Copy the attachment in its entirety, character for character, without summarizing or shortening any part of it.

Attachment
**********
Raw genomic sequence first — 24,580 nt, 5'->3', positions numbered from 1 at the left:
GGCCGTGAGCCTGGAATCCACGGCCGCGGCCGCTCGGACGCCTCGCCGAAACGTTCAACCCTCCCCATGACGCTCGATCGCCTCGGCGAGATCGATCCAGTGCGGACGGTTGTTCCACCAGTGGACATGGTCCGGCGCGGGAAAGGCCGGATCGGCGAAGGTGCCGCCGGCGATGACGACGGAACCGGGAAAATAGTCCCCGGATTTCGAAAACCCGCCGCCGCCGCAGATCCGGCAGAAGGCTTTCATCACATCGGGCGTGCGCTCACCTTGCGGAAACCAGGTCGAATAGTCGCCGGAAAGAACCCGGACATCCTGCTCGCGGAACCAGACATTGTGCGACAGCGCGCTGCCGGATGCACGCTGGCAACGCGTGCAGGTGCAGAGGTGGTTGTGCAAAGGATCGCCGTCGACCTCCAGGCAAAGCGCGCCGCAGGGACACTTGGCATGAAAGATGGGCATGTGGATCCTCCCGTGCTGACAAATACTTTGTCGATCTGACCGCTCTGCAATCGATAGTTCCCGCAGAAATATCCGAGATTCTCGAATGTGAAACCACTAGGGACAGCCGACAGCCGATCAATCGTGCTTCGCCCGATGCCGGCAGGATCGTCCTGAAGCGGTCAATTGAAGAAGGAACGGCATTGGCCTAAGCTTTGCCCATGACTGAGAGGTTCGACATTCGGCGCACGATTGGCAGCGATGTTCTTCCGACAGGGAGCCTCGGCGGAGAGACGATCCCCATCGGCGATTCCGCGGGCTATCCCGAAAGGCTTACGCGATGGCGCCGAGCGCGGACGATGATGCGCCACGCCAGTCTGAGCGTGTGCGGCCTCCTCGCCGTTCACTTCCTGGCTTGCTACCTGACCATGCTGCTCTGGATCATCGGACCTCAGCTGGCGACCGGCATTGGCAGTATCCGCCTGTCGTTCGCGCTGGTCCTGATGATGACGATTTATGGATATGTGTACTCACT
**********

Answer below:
Raw genomic sequence first — 24,580 nt, 5'->3', positions numbered from 1 at the left:
GGCCGTGAGCCTGGAATCCACGGCCGCGGCCGCTCGGACGCCTCGCCGAAACGTTCAACCCTCCCCATGACGCTCGATCGCCTCGGCGAGATCGATCCAGTGCGGACGGTTGTTCCACCAGTGGACATGGTCCGGCGCGGGAAAGGCCGGATCGGCGAAGGTGCCGCCGGCGATGACGACGGAACCGGGAAAATAGTCCCCGGATTTCGAAAACCCGCCGCCGCCGCAGATCCGGCAGAAGGCTTTCATCACATCGGGCGTGCGCTCACCTTGCGGAAACCAGGTCGAATAGTCGCCGGAAAGAACCCGGACATCCTGCTCGCGGAACCAGACATTGTGCGACAGCGCGCTGCCGGATGCACGCTGGCAACGCGTGCAGGTGCAGAGGTGGTTGTGCAAAGGATCGCCGTCGACCTCCAGGCAAAGCGCGCCGCAGGGACACTTGGCATGAAAGATGGGCATGTGGATCCTCCCGTGCTGACAAATACTTTGTCGATCTGACCGCTCTGCAATCGATAGTTCCCGCAGAAATATCCGAGATTCTCGAATGTGAAACCACTAGGGACAGCCGACAGCCGATCAATCGTGCTTCGCCCGATGCCGGCAGGATCGTCCTGAAGCGGTCAATTGAAGAAGGAACGGCATTGGCCTAAGCTTTGCCCATGACTGAGAGGTTCGACATTCGGCGCACGATTGGCAGCGATGTTCTTCCGACAGGGAGCCTCGGCGGAGAGACGATCCCCATCGGCGATTCCGCGGGCTATCCCGAAAGGCTTACGCGATGGCGCCGAGCGCGGACGATGATGCGCCACGCCAGTCTGAGCGTGTGCGGCCTCCTCGCCGTTCACTTCCTGGCTTGCTACCTGACCATGCTGCTCTGGATCATCGGACCTCAGCTGGCGACCGGCATTGGCAGTATCCGCCTGTCGTTCGCGCTGGTCCTGATGATGACGATTTATGGATATGTGTACTCACT